Are two swords enough? (Luke 22)


Then Jesus asked them, ‘When I sent you without purse, bag or sandals, did you lack anything?’ ‘Nothing,’ they answered. He said to them, ‘But now if you have a purse, take it, and also a bag; and if you don’t have a sword, sell your cloak and buy one.  It is written: “And he was numbered with the transgressors; and I tell you that this must be fulfilled in me. Yes, what is written about me is reaching its fulfilment.’” The disciples said, ‘See, Lord, here are two swords.’ ‘That’s enough!’ he replied.” (Luke 22:35-38)

This is one of those passages that has been fated to be so thoroughly misunderstood as to be held up to prove the exact opposite of what Jesus taught. Earlier, Jesus had sent them out with no moneybag (Luke 9:3,10:4) to teach them to depend on God, not money. But now Jesus says in v36 to get a moneybag. It’s obvious that Jesus is not now reversing his teaching to depend on God. We also know that Jesus is not an advocate of violence, and yet he says to buy a sword (v36). What’s going on?

Jesus’ point is that the disciples should prepare their hearts and minds because a time of tension has come which will stretch their faith almost to breaking point. They have to be ready to fight the spiritual battle which is almost upon them.

And when they say, “Look here are two swords,” it’s with that familiar, slightly gormless, lack of spiritual insight that we see elsewhere (“Are you so dull?” “How long must I put up with you?” etc) that totally misses the metaphor. And when Jesus answers “Enough!” he is rolling his eyes with exasperation, not saying, “Yes, two swords is a perfectly adequate amount of military equipment to begin an Anti-Roman rebellion.”

And if further proof of this perspective were needed, it comes immediately in v37, “For I tell you that this Scripture must be fulfilled in me: “And he was numbered with the transgressors.”  Jesus’ quotation of Isaiah 53 frames the prophetic position of the Messiah not with the sword-bearing aggressors but with the victims, the criminals, the dispossessed and the disempowered.

The quotation is an important referent for the role of the Messiah as contrary to popular expectation: “He poured out his soul to death and was numbered with the transgressors; yet he bore the sin of many, and makes intercession for the transgressors.” Jesus is standing with the lawbreakers, and is “numbered” with them.

The heart-question is “Why?” Why did he willingly choose to be identified with the worst kinds of people?

Jesus was completely obedient to the will of God in a way that we can only dimly comprehend, yet he chose to identify himself with the dis-obedient (that is, with us).  And the reason for it is tied up with those two swords. For just as surely as two swords cannot be enough to fight an empire, neither can our foolish self-reliance suffice to free us from the entangling addiction of sin.

Jesus numbers himself with the disobedient to save us from our sin of disobedience.

Jesus wasn’t killed as an innocent victim, who had no choice, but as the fulfiller of Scripture, which had told the story, traced the humiliation and described that death among criminals long long before.

So, are two swords ever enough?

“There was just such a man when I was young—an Austrian who invented a new way of life and convinced himself that he was the chap to make it work. He tried to impose his reformation by the sword, and plunged the civilized world into misery and chaos. But the thing which this fellow had overlooked, my friend, was that he had a predecessor in the reformation business, called Jesus Christ. Perhaps we may assume that Jesus knew as much as the Austrian did about saving people. But the odd thing is that Jesus did not turn the disciples into storm troopers, burn down the Temple at Jerusalem, and fix the blame on Pontius Pilate. On the contrary, he made it clear that the business of the philosopher was to make ideas available, and not to impose them on people.”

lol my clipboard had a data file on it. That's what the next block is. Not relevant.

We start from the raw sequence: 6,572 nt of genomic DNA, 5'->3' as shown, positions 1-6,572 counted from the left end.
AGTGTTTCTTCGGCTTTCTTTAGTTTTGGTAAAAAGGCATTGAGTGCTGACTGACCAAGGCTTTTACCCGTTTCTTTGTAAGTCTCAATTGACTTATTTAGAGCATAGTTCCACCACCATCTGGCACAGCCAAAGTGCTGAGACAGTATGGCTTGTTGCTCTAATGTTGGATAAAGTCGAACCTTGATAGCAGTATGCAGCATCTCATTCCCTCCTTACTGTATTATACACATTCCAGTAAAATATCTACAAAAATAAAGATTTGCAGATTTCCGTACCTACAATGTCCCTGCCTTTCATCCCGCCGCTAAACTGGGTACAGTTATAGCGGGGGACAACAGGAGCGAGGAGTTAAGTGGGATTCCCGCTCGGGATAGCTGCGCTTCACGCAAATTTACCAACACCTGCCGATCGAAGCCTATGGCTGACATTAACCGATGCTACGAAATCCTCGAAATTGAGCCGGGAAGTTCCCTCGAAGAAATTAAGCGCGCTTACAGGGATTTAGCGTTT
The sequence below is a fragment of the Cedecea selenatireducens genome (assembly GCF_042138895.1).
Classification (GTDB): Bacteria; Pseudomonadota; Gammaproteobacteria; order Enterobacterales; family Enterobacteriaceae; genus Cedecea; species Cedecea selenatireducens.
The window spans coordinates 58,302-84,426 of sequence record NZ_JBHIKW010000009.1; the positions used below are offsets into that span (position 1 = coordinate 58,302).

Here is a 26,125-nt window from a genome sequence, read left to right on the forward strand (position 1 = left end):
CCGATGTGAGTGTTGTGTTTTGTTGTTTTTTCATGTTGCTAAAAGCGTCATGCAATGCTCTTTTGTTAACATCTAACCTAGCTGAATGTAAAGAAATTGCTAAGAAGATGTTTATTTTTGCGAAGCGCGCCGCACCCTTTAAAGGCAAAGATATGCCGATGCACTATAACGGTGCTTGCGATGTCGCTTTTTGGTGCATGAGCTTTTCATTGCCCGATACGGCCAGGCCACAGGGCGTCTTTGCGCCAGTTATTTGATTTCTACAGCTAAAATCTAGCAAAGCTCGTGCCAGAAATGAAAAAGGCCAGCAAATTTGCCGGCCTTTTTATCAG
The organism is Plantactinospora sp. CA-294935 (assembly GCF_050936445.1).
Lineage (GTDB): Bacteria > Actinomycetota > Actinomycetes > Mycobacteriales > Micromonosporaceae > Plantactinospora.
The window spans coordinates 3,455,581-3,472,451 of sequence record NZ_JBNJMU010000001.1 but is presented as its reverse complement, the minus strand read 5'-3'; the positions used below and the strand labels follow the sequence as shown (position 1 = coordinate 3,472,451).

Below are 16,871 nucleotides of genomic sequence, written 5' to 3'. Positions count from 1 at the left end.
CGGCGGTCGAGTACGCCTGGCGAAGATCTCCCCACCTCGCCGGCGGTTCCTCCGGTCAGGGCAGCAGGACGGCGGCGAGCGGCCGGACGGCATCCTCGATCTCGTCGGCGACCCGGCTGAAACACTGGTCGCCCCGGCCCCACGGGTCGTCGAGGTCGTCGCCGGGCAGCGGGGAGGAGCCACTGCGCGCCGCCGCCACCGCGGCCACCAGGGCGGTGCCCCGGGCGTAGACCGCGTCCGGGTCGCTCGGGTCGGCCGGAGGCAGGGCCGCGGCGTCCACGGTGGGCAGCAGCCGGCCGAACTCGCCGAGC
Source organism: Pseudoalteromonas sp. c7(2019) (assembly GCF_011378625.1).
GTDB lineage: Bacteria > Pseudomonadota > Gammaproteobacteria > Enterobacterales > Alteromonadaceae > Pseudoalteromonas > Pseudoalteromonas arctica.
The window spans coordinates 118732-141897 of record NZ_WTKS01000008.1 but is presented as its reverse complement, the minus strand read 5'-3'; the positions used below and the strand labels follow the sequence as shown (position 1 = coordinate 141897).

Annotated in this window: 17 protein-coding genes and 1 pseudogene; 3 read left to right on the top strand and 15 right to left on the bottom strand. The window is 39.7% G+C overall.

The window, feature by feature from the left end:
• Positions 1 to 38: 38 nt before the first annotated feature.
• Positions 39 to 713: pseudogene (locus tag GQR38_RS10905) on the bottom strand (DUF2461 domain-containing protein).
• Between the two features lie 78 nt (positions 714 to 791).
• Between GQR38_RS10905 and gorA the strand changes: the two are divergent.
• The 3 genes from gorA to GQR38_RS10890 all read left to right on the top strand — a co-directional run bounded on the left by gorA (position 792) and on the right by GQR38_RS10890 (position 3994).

― T.H. White, The Once and Future King

A picture of that attempted imposition comes a little later in the chapter, which we should consider here. It’s the account of Jesus’ arrest:

49 When Jesus’ followers saw what was going to happen, they said, ‘Lord, should we strike with our swords?’ 50 And one of them struck the servant of the high priest, cutting off his right ear.

51 But Jesus answered, ‘No more of this!’ And he touched the man’s ear and healed him.

52 Then Jesus said to the chief priests, the officers of the temple guard, and the elders, who had come for him, ‘Am I leading a rebellion, that you have come with swords and clubs? 53 Every day I was with you in the temple courts, and you did not lay a hand on me. But this is your hour – when darkness reigns.’”

So here is the question of the swords laid open and made explicit. Lord, shall we strike with our swords? Is Jesus leading a rebellion that requires swords and clubs?

The answer, in case you’re unsure on this one, is no.

No to patriotism. No to nationalistic power-plays. No to military responses. No to friendly fire. No to Crusades. No to border controls, passports, xenophobia, racism, fear and hatred of outsiders… all that stuff belongs to the “hour when darkness reigns.”

Jesus had more important things to do than plot the overthrow of an evil Empire.

And so do we.

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